The Disaster Tourist is a trim near-future speculative novel from Yun Ko-eun, the first of her novels to be translated and published in English. Ko Yona, our protagonist, has been an employee of the travel company Jungle for around ten years; Jungle creates “ethical” vacation packages to locations of catastrophe. Tsunami, earthquakes, volcanoes, radiation, prisons and asylums, mass killings: the humans involved and the sites of their trauma become the consumables offered in trade for tourists seeking that authentic experience and a bit of moral righteousness to assuage the guilt of rubbernecking.
But when Yona begins to experience sexual harassment from her boss and assumes this means she’s gotten an informal “yellow card”—implying she’s on her way out of the company—she attempts to resign. Instead of her resignation being accepted, she’s offered a ‘working vacation’ to check out one of their failing packages on the island of Mui and review it for cancellation. However, all is not as it seems on Mui, and Yona’s own complicity in the broader systems at work in Jungle’s interventions on local spaces begin to dreadfully evolve.
The Disaster Tourist is Yun Ko-eun’s second novel, originally published under the title『밤의 여행자들』 (Travelers of the Night) in 2013 in Korea. She is the winner of multiple significant awards including the Hankyoreh Literature Award and Kim Yong-ik Novel Prize, and has also written three short story collections (all of which I, frankly, would love to see translated as well).
Yun Ko-eun’s prose is economical and exacting—but also intensely atmospheric, especially as the novel unfolds to its grim conclusion. Realism, speculation, and a fairly entropic sense of the fantastic are all melded together. The translation by Lizzie Buehler dances with great facility across the novel’s scalpel-precise observational detail as well as the nightmare-logic of Yona’s unravelling situation. Each line of this packed volume does multiple layers of labor simultaneously: thematic, descriptive, philosophical, narrative. She wastes no words.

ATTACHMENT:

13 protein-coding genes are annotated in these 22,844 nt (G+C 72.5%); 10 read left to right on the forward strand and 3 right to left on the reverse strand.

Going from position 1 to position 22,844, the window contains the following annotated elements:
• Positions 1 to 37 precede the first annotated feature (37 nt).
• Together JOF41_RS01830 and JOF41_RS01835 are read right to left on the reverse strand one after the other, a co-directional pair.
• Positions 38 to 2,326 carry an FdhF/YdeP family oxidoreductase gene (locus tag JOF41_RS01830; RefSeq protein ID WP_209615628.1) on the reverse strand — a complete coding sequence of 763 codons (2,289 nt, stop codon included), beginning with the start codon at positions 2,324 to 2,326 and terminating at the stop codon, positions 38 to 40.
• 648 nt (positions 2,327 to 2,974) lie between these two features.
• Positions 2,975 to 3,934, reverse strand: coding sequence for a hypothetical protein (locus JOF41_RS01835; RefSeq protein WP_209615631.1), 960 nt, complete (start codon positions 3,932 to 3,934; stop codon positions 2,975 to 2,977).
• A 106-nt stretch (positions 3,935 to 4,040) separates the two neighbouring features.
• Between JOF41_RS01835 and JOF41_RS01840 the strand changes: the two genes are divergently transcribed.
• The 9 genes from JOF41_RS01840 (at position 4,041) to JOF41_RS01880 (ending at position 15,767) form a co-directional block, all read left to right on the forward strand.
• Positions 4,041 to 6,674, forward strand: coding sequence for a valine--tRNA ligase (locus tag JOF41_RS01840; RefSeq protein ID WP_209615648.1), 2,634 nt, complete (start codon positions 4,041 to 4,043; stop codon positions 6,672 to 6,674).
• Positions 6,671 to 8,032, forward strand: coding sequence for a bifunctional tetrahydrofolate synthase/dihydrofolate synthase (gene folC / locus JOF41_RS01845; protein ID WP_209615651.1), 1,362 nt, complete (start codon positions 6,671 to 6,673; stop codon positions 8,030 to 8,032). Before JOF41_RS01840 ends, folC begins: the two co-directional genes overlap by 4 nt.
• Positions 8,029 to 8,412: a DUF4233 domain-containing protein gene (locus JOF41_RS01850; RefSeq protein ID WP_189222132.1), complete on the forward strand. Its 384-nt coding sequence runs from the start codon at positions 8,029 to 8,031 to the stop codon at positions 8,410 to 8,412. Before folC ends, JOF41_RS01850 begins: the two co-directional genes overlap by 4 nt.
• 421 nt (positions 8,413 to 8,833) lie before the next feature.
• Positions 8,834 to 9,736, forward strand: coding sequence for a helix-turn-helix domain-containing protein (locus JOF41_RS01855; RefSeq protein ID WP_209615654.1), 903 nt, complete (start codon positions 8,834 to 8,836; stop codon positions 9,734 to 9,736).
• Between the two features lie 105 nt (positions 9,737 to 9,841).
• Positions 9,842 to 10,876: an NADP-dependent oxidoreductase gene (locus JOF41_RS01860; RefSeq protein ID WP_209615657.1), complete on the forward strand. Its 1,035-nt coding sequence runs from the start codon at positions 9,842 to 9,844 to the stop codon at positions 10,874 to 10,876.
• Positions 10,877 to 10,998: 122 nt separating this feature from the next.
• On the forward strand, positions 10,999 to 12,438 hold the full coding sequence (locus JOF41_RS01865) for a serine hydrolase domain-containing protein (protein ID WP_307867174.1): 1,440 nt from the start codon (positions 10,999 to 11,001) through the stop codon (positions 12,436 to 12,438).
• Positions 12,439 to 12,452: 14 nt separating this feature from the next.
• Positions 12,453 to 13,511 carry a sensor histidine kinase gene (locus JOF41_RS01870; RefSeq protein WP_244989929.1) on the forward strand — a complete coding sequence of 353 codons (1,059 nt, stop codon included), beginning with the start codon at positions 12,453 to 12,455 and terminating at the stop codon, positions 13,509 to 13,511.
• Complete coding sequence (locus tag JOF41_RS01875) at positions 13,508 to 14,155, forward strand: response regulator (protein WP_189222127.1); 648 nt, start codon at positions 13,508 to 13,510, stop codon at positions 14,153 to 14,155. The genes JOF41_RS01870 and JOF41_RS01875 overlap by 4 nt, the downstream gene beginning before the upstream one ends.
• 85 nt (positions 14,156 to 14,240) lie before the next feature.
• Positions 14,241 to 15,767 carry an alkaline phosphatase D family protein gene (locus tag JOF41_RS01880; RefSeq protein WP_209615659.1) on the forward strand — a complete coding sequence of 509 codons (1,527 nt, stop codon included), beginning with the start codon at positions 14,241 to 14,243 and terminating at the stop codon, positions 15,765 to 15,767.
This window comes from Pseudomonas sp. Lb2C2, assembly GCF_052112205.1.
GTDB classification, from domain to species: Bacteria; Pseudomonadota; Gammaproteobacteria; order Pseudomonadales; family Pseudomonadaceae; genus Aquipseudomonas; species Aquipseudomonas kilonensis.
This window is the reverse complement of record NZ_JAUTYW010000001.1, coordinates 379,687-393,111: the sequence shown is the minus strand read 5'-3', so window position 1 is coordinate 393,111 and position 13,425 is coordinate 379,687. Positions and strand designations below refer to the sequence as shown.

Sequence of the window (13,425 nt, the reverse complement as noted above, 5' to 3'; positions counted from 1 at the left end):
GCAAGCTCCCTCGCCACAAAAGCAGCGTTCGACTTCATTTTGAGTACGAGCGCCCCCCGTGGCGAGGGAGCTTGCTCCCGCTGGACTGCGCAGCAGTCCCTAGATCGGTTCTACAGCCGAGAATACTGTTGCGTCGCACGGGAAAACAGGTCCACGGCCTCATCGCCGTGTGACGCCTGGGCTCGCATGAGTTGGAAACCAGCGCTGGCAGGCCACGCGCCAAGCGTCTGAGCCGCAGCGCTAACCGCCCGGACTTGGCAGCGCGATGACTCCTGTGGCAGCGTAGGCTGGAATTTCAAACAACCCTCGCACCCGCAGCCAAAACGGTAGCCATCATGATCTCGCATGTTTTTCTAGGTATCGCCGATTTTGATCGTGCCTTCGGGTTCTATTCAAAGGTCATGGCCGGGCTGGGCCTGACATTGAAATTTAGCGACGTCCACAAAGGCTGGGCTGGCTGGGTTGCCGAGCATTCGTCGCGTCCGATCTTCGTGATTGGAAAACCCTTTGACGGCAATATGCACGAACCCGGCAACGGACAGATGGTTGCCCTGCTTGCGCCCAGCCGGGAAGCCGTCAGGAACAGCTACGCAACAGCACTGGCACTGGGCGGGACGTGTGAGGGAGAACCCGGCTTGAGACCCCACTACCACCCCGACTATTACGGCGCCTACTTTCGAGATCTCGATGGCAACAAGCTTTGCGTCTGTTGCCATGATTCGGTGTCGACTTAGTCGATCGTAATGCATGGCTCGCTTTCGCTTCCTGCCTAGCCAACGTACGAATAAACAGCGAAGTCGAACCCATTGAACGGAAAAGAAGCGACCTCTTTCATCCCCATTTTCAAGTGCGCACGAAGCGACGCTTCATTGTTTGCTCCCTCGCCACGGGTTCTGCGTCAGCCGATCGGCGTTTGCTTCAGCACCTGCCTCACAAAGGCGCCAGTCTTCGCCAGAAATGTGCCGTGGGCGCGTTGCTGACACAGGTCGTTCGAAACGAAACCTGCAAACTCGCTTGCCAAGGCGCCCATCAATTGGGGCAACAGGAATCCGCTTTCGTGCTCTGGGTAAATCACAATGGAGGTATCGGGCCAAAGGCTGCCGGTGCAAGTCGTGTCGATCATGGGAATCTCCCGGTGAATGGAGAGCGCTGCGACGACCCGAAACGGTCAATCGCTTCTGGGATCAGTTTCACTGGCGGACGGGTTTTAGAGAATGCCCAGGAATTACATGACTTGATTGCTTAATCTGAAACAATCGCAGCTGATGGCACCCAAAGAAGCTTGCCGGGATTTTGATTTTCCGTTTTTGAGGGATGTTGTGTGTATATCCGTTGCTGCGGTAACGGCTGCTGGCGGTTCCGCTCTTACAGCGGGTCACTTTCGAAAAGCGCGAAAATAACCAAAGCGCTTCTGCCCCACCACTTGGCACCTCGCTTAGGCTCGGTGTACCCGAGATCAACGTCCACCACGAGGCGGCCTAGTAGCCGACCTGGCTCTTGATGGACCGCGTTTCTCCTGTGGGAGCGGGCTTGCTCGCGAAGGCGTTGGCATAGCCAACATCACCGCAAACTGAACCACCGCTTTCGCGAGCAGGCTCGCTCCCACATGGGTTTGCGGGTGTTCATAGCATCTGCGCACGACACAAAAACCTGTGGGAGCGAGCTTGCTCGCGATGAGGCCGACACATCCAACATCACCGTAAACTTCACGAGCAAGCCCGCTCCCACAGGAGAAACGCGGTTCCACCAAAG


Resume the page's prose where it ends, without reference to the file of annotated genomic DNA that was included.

The prose crosses seamlessly from handsome description, such as, “Standing in front of the volcano’s crater, the group took pictures, made wishes, and threw their flowers like they were bouquets. The bouquets drew an arc as they fell into the crater. To Yona, the whole action felt like neatly placing trash into its specific waste receptacle.” …to incisive summation of the goal of Jungle’s trips that hits like a punch to the stomach:
On a disaster trip, travelers’ reactions to their surroundings usually went through the following stages: shock à sympathy and compassion, and maybe discomfort à gratefulness for their own lives à a sense of responsibility and the feeling that they’d learned a lesson, and maybe an inkling of superiority for having survived. The stage someone reached depended on the person, but ultimately, adventures like these reinforced a fear of disasters and confirmed the fact that the tourist was, in fact, alive. Even though I came close to disaster, I escaped unscathed: those were the selfish words of solace you told yourself after returning home.